Cochlear implantation does not only affect the hearing, speech perception, and speech production abilities of patients, but it also has a broader impact on social functioning, daily activities, and self-esteem (Hinderink et al., 2000; Hirschfelder et al., 2008). Therefore, in order to capture CI patient outcomes more holistically, the functional impact of permanent hearing loss and consequent treatment on personal well-being should be assessed through HRQoL measures (Capretta & Moberly, 2016). In recent years, in addition to standard speech perception testing, HRQoL has become a widespread outcome measure to quantify and monitor cochlear implant outcomes (le Roux et al., 2017). Hinderink and colleagues developed the Nijmegen Cochlear Implantation Questionnaire (NCIQ), which is a quantifiable, self-assessment HRQoL instrument for use in cochlear implant (CI) users. Validity, reliability, and sensitivity to clinical changes have been confirmed for the NCIQ. The data obtained with the NCIQ reflected that a CI had significant effects on several health-related QoL aspects, including the social and psychological domains (Hinderink et al., 2000). Chung and colleagues reported significant improvement of HRQoL even just one year after CI as categorically stratified by the SF-36 health questionnaire (Chung et al., 2012). The significant improvement between pre and post-implantation HRQoL scores was documented for unilaterally implanted postlingually (Mo et al., 2005; Olze et al., 2011), as well as prelingually (Straatman et al., 2014) deafened adult CI recipients. Similarly, HRQoL measures revealed a positive effect of implantation for postlingually deafened elderly patients (Orabi et al., 2006; Sanchez-Cuadrado et al., 2013), and also adult patients implanted for unilateral Deafness (Arndt et al., 2011; Vermeire & Van De Heyning, 2009). The results from the literature show that cochlear implants have a positive impact on speech perception and HRQoL among adults with Severe-Profound hearing loss.

Several studies on quality of life according to the onset of hearing have indicated that some authors suggest that underdeveloped communication skills at an early age can deteriorate emotional and social development (and potentially also neurological). On the other hand, others arguing that an altered identity from hearing to deaf in later-onset Deafness can be more detrimental to mental health (Øhre et al., 2011). Several large and medium population studies have indicated increased mental distress among patients with an acquired postlingual hearing impairment (with onset after developing language skills), as compared to the general population. Depressive/anxiety symptoms and social isolation were found most distinctive (Hallam et al., 2006; Kerr & Cowie, 1997; Kobosko et al., 2015). Findings concerning the correlation between audiological measures, such as pure-tone audiometry and mental health have been contradictory, probably since numerous factors can be contributed to the development of mental distress and a sensory impairment can be one of those (Øhre et al., 2011).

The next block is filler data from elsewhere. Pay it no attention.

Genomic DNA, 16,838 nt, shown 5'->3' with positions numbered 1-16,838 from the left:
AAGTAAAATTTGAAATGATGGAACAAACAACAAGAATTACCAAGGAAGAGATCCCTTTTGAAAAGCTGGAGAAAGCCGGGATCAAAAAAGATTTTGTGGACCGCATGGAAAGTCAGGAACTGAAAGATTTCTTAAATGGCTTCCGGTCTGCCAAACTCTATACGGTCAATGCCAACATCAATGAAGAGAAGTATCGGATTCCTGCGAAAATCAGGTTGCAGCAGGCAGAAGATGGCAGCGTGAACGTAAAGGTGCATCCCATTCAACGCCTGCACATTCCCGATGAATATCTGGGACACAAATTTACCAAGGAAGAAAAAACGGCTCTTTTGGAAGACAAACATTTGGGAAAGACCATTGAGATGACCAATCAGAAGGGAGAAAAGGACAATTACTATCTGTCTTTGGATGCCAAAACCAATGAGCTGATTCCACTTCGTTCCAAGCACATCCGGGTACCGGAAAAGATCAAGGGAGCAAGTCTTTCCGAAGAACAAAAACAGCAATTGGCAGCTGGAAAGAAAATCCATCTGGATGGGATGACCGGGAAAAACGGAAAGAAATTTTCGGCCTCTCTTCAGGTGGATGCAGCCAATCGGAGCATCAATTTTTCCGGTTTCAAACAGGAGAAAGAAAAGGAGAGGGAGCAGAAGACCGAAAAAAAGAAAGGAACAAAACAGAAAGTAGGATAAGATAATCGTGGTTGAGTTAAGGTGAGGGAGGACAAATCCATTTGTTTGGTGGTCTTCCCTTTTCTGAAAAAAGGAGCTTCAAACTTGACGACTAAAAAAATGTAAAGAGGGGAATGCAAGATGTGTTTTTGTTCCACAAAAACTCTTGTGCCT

Adults with Partial Deafness are more likely excluded from CI candidacy, because they do not entirely fulfill the recommended audiological criteria, but they are still struggling with hearing aids. Our study was to examine adults with Partial Deafness in pre and post operative speech perception and HRQoL as compared to adults with Severe-Profound hearing loss to figure out the characteristic of adults with Partial Deafness and provide necessary information on counseling and rehabilitation for them. The specific research questions for this study are as follows.

First, did speech perception and HRQoL improve after cochlear implantation in adults with the Partial Deafness and Severe-Profound hearing loss?

Second, was there a statistically significant difference in speech perception and HRQoL between the Partial Deafness group and Severe-Profound hearing loss group?